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Evaluation of Online Assessment Materials


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Where and when was the study carried out?
The initial study was carried out during 1996/97 within the Institute of Biomedical Life Sciences at the University of Glasgow and was part of the third year of the University's development of on-line formative and summative assessment materials, produced using Question Mark. A considerable amount of work has been carried out since then and both development and evaluation processes are still ongoing.

How many staff and students were involved?
The main work has been with Level One Biology, the first year course which all students take before selecting from a menu of options in Level Two towards specialism in third and fourth year. The class takes in around 700 students each year and provides four subject modules and a study project module. Four Associate Lecturers carry the main load of laboratory demonstration, teaching management and administration, with 19 module lecturers providing the learning content through readings, practical work, lectures and assignments.

Which evaluation techniques were involved?
During the first year of development, a set of self assessment items was produced for just one of the subject modules, 'Molecules, Cells and Genes'. The items were authored by the subject lecturer in collaboration with an associate lecturer with experience in using the software and with expertise in the field of assessment, and in objective testing in particular. The module ran in term one, the tests were trialled by student volunteers (220) after a revision lecture in term two, one or two weeks before the module exam.

User logs, post-trial questionnaires and an item in the standard post course evaluation questionnaire provided some information (in the main, positive) about the pilot.

A focus meeting was held a few days after the exam, with six students at the end of an afternoon lab. class and refreshments were provided.

Following this, further tests were developed for modules held in the second half of the year, and these again evaluated by students through logs, questionnaires and two focus meetings. For 1997/98 students were provided with self-assessment tests for all four subject modules. Further focus group meetings, concentrating on different issues to do with item design, interactivity, timing and addressing issues of on-line summative assessment were held. Development continues through this (1998/99) session and tests for second year modules are under design and pilot.

What were the aims and objectives of the evaluation?
 To establish student use of and attitudes to on-line assessment materials.
 To test the authoring software against our need to improve practice in objective test provision.
 To inform lecturing staff about the value of this form of assessment, in terms of development effort and pedagogical and practical benefit.
 To advise institutional management about investment issues - software, support staff, equipment resources.
 To provide the grounds for reflective development of assessment practice.

What did we find out?
Things that we expected, things that we didn't expect.

Students welcomed the tests as self-assessment and revision resources.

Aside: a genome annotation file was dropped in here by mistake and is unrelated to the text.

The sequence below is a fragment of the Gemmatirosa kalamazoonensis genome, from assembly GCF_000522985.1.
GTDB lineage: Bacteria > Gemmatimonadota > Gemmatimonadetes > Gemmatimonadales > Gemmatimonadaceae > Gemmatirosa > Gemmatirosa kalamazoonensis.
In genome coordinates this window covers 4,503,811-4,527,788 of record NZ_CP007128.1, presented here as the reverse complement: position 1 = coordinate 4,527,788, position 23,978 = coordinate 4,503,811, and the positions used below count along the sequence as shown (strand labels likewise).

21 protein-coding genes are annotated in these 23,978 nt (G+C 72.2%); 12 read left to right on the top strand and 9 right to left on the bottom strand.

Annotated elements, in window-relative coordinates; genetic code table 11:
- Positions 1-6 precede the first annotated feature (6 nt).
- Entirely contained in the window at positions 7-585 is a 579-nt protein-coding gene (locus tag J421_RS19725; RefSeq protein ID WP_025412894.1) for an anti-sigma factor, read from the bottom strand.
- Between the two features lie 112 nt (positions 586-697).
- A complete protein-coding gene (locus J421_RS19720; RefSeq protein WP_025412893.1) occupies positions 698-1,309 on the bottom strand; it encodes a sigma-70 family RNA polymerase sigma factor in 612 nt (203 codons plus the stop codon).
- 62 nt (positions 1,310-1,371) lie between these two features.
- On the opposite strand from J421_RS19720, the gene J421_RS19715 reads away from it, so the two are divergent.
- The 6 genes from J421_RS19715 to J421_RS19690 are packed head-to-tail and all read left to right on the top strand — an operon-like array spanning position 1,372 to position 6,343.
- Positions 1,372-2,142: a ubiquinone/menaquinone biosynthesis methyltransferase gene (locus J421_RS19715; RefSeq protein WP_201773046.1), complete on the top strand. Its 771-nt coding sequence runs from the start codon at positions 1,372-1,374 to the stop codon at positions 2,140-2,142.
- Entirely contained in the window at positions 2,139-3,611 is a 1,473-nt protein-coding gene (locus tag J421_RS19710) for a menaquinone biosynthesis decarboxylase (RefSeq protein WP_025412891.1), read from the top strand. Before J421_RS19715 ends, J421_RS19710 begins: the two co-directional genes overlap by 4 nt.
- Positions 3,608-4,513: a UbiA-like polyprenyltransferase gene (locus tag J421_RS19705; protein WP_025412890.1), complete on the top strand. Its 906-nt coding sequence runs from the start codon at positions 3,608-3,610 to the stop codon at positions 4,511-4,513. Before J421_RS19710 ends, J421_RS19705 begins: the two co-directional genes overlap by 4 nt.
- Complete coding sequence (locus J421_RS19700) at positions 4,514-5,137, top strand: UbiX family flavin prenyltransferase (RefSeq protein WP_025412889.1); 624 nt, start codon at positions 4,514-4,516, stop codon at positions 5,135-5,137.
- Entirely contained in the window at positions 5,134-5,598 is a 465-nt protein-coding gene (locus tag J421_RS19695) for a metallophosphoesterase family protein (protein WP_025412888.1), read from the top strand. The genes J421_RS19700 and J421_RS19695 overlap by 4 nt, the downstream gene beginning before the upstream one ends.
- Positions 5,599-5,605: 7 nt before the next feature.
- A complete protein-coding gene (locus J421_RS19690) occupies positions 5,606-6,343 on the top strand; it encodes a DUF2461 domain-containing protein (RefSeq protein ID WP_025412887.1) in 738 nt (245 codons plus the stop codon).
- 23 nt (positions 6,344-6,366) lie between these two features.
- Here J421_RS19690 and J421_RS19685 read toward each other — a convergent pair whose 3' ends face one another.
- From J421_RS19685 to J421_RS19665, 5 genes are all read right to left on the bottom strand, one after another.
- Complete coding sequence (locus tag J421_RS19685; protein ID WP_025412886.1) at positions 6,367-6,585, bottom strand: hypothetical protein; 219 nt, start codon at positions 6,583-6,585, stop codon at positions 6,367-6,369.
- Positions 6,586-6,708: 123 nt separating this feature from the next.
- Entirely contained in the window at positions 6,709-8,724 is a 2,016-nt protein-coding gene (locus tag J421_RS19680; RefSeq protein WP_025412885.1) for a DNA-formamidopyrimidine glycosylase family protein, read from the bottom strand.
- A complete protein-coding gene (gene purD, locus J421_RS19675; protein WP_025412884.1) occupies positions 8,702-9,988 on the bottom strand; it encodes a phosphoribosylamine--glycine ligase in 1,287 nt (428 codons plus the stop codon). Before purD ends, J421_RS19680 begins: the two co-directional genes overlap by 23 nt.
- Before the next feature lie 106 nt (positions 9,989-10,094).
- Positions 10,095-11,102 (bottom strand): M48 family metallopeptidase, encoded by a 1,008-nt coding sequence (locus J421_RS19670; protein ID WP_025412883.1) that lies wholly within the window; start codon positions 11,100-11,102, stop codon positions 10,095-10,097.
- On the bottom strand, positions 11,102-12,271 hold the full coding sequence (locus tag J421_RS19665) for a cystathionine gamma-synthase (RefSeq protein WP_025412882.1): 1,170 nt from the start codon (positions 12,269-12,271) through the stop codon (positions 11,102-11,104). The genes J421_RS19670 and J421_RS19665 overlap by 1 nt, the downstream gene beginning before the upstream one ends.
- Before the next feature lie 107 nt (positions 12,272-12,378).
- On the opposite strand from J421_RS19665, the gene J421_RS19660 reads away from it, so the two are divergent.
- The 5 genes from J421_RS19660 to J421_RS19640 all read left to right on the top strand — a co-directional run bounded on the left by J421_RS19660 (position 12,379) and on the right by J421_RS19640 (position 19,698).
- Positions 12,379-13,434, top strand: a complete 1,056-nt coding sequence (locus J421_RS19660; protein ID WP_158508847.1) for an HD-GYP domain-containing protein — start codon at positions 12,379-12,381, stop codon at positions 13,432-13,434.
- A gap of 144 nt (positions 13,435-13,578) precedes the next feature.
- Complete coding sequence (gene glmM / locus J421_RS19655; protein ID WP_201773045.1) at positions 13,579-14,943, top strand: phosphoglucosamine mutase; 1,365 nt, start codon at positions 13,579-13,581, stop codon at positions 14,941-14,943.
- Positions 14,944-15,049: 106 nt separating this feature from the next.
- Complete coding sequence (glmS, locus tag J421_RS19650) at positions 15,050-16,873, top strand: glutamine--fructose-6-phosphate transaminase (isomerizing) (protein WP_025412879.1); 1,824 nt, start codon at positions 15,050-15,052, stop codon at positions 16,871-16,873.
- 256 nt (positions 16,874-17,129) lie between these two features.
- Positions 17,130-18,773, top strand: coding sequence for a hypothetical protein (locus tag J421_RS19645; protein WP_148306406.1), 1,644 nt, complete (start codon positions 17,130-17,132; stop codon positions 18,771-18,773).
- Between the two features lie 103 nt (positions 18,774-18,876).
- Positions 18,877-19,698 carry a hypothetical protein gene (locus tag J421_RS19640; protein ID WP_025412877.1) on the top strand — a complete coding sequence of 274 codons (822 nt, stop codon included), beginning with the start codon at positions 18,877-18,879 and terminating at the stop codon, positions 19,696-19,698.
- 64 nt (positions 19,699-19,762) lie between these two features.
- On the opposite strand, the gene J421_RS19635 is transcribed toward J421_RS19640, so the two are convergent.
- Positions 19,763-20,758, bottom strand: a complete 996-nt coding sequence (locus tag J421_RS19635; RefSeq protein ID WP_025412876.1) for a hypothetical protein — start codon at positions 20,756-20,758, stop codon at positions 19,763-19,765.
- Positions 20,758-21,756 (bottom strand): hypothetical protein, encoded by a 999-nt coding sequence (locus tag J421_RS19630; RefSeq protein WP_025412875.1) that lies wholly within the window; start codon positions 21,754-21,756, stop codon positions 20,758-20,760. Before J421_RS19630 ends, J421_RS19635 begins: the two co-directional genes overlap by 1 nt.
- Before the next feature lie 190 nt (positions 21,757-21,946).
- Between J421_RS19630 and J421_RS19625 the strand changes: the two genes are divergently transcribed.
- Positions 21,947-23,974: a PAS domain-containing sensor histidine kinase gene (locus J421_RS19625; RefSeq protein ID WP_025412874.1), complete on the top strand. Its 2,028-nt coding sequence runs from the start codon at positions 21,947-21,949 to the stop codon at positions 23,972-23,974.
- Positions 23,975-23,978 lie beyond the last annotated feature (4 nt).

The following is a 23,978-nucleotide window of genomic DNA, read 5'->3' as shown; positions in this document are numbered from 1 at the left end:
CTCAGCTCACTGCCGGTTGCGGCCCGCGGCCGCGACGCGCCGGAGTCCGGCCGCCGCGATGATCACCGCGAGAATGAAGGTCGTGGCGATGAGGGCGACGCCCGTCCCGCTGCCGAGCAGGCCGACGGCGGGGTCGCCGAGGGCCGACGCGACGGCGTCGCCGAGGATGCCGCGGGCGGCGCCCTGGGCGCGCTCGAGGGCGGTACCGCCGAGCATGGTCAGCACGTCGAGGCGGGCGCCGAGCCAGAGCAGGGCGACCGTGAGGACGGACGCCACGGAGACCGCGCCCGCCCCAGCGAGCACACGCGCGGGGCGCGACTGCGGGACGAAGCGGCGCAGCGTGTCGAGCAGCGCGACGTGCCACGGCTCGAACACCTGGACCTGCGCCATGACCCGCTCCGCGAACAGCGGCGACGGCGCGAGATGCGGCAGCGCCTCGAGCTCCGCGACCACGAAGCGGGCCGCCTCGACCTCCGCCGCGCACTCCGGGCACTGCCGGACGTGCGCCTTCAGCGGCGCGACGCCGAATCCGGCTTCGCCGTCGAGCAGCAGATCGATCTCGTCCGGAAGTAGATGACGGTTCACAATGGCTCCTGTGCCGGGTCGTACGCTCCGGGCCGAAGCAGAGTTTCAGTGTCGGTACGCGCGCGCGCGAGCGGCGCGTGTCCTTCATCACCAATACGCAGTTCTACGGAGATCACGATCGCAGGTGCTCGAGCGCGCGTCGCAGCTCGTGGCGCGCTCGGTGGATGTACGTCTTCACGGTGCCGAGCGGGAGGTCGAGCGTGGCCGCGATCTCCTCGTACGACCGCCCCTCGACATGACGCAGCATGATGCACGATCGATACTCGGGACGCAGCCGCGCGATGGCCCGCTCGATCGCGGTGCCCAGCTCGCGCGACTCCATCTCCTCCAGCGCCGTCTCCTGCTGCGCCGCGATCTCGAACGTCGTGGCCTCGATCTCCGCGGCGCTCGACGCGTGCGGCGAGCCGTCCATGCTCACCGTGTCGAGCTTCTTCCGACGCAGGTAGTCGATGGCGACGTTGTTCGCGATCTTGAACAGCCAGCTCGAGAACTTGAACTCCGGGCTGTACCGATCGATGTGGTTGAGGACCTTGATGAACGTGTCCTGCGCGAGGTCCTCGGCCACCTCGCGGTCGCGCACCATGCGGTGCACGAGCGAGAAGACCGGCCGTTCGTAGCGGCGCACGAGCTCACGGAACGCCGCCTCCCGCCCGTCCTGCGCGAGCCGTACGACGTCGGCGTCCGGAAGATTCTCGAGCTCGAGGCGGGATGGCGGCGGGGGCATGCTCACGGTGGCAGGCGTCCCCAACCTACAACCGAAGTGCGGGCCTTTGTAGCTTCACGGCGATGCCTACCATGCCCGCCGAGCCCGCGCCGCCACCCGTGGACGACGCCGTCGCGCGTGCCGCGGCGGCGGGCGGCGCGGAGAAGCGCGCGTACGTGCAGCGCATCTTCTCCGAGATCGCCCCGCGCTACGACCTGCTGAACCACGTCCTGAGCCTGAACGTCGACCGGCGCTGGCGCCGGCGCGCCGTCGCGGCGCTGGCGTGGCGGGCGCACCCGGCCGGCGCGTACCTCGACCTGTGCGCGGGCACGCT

They particularly valued immediate and, where suitable, directive feedback.

The reasons they gave for their judgements reflected concerns beyond the practical in that they felt that the tests not only 'helped them know where they were' but also 'gave a better understanding of the course content'. It was the strength of their feeling that all modules should have such resources that moved development forward earlier than planned.

They picked up differences in question style and rhetoric, confirming our expectation (hope?) that the interactivity enabled by the software, and the potential for 'deeper' learning to be addressed, would be perceived by them. It was also welcomed by them.

The content of their discussion also indicated that attitudes to such uses of computer resources were shifting towards acceptance as familiar and commonplace elements of the classroom. That more than half the students said that they would have no objections to being summatively assessed in this way was a surprise. Because of the richer feedback provided by the method, allowing argument and elaboration as part of the data, we realised that what objections there were often had more to do with objective testing itself, rather than computer based assessment. This echoed staff feeling closely, and was important for the design and development of the overall assessment procedures for the modules and the course as a whole.

What are our reflections on this study?
One of the most interesting outcomes of the study, from our point of view at least, was the change in the staff attitude. Having seen examples of the kind of objective testing that could be supported and the serious and reflective nature of the student feedback, the lecturers began to realise the potential of the system. The further development of the new assessment procedures depended upon such realisation.

Rather than relying solely on the quantitative feedback from logs and questionnaires, or the more qualitative feedback from the few open question responses received from the questionnaire administration, we were able to 'play back' the transcripts of the focus meetings to the staff concerned. We felt that they would be the best interpreters of such feedback.

The methodology itself has now become an integral part of the long-term development of assessment procedures within the Level One class, and is becoming so for Level Two.

Erica McAteer and Liz Leonard
Glasgow University

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Last modified: 26 March 1999.